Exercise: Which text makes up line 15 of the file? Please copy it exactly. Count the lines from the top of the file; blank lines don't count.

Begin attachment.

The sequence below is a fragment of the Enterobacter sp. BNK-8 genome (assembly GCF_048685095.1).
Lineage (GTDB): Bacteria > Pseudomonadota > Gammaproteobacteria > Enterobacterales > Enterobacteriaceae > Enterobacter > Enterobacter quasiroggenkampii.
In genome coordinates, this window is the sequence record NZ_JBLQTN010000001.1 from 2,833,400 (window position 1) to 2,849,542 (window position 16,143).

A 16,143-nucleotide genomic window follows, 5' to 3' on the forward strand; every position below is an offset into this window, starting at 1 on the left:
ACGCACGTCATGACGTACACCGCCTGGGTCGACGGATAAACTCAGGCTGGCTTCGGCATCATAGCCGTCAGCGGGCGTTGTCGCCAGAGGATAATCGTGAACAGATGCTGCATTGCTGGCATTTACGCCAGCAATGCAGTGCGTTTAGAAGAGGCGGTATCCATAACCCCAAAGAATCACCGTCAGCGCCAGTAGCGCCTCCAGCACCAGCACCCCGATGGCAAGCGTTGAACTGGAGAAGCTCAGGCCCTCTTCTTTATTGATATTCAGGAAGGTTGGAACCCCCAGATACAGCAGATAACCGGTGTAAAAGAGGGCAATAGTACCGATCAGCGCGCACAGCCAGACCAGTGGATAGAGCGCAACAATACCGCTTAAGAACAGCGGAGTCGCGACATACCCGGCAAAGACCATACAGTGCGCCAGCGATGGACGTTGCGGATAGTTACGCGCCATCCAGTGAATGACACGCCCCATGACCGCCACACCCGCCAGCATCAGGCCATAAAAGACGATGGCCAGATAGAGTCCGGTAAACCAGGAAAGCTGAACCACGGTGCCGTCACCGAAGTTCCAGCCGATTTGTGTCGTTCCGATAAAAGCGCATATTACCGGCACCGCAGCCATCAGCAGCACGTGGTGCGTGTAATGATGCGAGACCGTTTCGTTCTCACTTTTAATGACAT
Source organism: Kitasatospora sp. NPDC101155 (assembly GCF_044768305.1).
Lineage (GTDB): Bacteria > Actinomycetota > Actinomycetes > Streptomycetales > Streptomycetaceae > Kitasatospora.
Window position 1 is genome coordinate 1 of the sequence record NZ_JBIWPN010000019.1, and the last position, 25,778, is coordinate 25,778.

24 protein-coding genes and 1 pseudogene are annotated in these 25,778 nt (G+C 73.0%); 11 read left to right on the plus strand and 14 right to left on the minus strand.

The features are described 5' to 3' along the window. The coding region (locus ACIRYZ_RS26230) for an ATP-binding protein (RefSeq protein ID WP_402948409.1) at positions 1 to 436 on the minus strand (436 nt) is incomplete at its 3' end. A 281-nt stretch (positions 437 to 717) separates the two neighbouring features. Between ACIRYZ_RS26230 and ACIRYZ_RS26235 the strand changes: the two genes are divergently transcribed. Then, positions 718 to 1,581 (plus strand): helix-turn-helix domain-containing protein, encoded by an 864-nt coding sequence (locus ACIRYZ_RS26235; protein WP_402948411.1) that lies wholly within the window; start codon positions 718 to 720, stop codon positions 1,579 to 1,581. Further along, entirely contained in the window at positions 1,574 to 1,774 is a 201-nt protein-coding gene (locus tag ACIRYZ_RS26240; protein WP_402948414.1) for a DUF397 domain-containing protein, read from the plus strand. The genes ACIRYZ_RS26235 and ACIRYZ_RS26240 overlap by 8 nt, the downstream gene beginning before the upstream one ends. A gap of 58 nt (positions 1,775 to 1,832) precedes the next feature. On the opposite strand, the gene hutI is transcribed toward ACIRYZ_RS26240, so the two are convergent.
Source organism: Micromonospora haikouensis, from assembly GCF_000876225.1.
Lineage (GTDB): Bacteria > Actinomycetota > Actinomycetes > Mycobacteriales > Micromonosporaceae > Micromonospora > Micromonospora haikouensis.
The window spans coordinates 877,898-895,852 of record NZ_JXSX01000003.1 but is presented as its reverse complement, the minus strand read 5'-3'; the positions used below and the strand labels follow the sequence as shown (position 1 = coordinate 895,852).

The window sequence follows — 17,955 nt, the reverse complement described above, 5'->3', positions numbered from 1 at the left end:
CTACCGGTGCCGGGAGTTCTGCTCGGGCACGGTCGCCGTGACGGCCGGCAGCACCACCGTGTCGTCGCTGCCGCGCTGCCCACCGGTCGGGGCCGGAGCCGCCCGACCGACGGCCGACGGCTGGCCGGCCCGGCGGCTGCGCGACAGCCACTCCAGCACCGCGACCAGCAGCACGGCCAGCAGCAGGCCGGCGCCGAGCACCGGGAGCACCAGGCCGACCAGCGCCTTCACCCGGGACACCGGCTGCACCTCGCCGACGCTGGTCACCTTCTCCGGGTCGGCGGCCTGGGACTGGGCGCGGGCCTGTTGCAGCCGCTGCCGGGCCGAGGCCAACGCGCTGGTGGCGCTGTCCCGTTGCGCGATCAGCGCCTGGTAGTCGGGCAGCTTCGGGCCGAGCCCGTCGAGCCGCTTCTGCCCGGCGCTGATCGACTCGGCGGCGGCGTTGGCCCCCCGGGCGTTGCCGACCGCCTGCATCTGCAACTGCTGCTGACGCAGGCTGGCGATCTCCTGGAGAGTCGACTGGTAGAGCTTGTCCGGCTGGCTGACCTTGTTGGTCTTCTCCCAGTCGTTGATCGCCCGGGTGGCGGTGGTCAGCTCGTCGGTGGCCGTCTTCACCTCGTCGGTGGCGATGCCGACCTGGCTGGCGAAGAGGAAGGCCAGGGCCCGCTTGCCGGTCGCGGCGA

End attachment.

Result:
CTACCGGTGCCGGGAGTTCTGCTCGGGCACGGTCGCCGTGACGGCCGGCAGCACCACCGTGTCGTCGCTGCCGCGCTGCCCACCGGTCGGGGCCGGAGCCGCCCGACCGACGGCCGACGGCTGGCCGGCCCGGCGGCTGCGCGACAGCCACTCCAGCACCGCGACCAGCAGCACGGCCAGCAGCAGGCCGGCGCCGAGCACCGGGAGCACCAGGCCGACCAGCGCCTTCACCCGGGACACCGGCTGCACCTCGCCGACGCTGGTCACCTTCTCCGGGTCGGCGGCCTGGGACTGGGCGCGGGCCTGTTGCAGCCGCTGCCGGGCCGAGGCCAACGCGCTGGTGGCGCTGTCCCGTTGCGCGATCAGCGCCTGGTAGTCGGGCAGCTTCGGGCCGAGCCCGTCGAGCCGCTTCTGCCCGGCGCTGATCGACTCGGCGGCGGCGTTGGCCCCCCGGGCGTTGCCGACCGCCTGCATCTGCAACTGCTGCTGACGCAGGCTGGCGATCTCCTGGAGAGTCGACTGGTAGAGCTTGTCCGGCTGGCTGACCTTGTTGGTCTTCTCCCAGTCGTTGATCGCCCGGGTGGCGGTGGTCAGCTCGTCGGTGGCCGTCTTCACCTCGTCGGTGGCGATGCCGACCTGGCTGGCGAAGAGGAAGGCCAGGGCCCGCTTGCCGGTCGCGGCGA